The two words that define 2016 reflect a divided, politically charged world

Not just words.
Not just words.
Image: Reuters /Jessica Rinaldi
We may earn a commission from links on this page.


1. fear or hatred of foreigners, people from different cultures, or strangers.

2. fear or dislike of the customs, dress, etc., of people who are culturally different from oneself.

Dictionary.com has named xenophobia its word of the year. Searches for xenophobia spiked on the online dictionary twice this June. The first time came shortly after the Brexit referendum, when there was a 938% search surge. The second appeared on June 30, when US president Barack Obama described then-presidential candidate Donald Trump’s rhetoric as “xenophobia.”

“This year in the United States we saw the rise of the alt-right, white nationalism, and other ideologies that promote hate, especially directed toward Muslims, Latinos, Jews, trans and queer communities, black America, and other nondominant groups,” the online dictionary said in a statement.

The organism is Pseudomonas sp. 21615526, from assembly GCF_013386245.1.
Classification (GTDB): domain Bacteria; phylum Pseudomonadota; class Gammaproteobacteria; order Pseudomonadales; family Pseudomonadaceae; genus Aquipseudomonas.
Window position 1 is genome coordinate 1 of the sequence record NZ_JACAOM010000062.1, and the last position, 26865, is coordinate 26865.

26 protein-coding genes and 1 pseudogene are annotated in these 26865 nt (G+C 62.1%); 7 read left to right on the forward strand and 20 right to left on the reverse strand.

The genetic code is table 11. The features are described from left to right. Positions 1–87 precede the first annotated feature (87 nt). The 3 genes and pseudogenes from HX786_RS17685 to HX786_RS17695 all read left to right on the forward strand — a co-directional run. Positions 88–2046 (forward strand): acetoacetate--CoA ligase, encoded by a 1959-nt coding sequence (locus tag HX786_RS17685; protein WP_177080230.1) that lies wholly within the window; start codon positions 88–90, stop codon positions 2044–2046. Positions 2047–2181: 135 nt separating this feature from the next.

The word is not only mirroring a backwards economy, but also a politically charged world.

“As wages stagnated and economic forces began to make many Americans afraid, some politicians used that fear, they channeled that into xenophobia, fear of the other,” Robert Reich, former US Secretary of Labor and professor of public policy at University of California, Berkeley, said Nov. 28. “Such scapegoating is not new in the history of the word, but it is dangerous.”

The choosing of xenophobia by Dictionary.com comes two weeks after Oxford Dictionaries picked ”post-truth” as its word of the year. The term is often used to describe how voters’ emotions, appealed by political campaigns, are often disconnected from facts.